92nd American Meteorological Society Annual Meeting (January 22-26, 2012)

Wednesday, 25 January 2012
Distribution and Intensity of Extreme Winter Precipitation in Seasonal Forecasts
Hall E (New Orleans Convention Center )
Andrew J. Ansorge, Iowa State University, Ames, IA; and R. W. Arritt

Poster PDF (813.5 kB)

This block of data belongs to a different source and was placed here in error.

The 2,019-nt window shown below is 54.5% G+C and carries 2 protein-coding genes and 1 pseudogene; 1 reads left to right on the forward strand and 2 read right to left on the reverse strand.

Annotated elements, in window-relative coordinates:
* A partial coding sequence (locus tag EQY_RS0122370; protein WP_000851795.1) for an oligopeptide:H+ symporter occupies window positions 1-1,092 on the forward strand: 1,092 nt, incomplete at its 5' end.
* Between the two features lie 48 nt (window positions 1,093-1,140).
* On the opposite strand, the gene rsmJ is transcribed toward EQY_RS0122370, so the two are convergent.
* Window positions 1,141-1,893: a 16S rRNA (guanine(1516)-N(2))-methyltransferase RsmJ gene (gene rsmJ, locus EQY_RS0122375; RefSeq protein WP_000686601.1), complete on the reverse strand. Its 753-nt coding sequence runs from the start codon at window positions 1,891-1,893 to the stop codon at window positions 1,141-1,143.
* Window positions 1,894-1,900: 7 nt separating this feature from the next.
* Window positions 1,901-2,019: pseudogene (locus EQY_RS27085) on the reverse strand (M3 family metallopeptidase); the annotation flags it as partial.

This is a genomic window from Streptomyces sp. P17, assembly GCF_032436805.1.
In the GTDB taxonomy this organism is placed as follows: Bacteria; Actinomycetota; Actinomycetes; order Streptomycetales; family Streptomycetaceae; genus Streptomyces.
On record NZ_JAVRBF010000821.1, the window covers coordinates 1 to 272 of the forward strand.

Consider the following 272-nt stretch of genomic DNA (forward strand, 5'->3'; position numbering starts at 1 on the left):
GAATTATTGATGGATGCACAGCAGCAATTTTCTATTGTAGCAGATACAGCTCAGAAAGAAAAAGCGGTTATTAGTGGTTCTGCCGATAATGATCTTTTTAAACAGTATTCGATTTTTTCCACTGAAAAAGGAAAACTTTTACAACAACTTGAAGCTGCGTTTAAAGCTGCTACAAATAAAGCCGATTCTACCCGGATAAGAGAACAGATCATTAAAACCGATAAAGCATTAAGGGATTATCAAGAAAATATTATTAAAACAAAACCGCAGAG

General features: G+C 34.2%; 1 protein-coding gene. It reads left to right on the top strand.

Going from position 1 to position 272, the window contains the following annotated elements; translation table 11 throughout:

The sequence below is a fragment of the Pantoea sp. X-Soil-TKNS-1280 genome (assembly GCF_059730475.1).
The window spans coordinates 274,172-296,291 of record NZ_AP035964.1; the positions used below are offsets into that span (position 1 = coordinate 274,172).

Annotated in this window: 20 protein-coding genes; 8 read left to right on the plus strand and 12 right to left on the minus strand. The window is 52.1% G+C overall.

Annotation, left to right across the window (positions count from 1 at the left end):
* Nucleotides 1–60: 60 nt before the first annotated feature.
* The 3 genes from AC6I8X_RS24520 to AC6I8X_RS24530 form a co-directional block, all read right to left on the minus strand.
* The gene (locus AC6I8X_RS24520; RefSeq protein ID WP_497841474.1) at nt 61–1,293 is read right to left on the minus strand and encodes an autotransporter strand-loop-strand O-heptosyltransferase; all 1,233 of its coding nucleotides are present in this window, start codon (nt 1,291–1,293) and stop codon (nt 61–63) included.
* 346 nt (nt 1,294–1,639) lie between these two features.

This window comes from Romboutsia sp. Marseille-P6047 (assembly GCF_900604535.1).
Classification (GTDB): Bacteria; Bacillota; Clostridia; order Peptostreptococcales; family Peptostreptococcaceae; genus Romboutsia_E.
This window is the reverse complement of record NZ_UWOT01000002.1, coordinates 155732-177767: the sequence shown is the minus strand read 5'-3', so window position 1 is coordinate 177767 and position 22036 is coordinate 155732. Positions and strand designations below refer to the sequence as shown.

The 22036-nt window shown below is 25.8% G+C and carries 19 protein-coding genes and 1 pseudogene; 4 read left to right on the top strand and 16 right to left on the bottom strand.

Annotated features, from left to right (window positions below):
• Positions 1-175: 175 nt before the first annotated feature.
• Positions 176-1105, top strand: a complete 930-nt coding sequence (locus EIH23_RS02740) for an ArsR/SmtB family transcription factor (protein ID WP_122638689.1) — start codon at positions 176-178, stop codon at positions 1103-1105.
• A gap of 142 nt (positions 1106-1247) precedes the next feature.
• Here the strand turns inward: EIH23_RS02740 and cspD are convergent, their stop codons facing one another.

Global climate models produce monthly and seasonal forecasts at coarse horizontal grid spacing that does not sufficiently resolve topography. Downscaling using regional climate models (RCMs) resolves topography in greater detail and thus allows for a better representation of precipitation intensity and frequency over topographically varying regions. This study examines monthly and seasonal statistics of the frequency and intensity of precipitation over the central Rocky Mountains of the United States in downscaled seasonal forecasts. We focus on extreme precipitation, defined here as greater than 50mm/day. We present results from five RCMs, run as part of the Multi-Regional climate model Ensemble Downscaling (MRED) project. The RCMs downscaled forecast produced by the National Centers for Environmental Prediction's (NCEP) Climate Forecast System (CFS) version 1 from 1983-2003. Our results cover the months of January through April and the the three-month seasons of January through March and February through April. Preliminary comparisons show a general overforecast in frequency and intensity of extreme precipitation in the RCMs compared to observational data, particularly in January and April. When comparing frequency and intensity of precipitation between months, some RCMs exhibit trends from January to April. For instance, the MM5 had more frequent, intense precipitation than the other RCMs and observations in January, but by April trended closer to observations. Two versions of the Regional Spectral Model (RSM) trended toward more frequent, intense precipitation by April. It is likely that the choice of the model configuration (e.g. convective schemes, model physics, etc.) plays a significant role. One of the objectives of the MRED project is to show that downscaling models yields skillful seasonal forecasts compared to observations and the NCEP CFS. While the CFS performs reasonably well for lighter precipitation events compared to observations, it does not forecast many extreme precipitation events. The RCMs, however, simulate these extreme precipitation events, albeit sometimes too intense and/or frequent.

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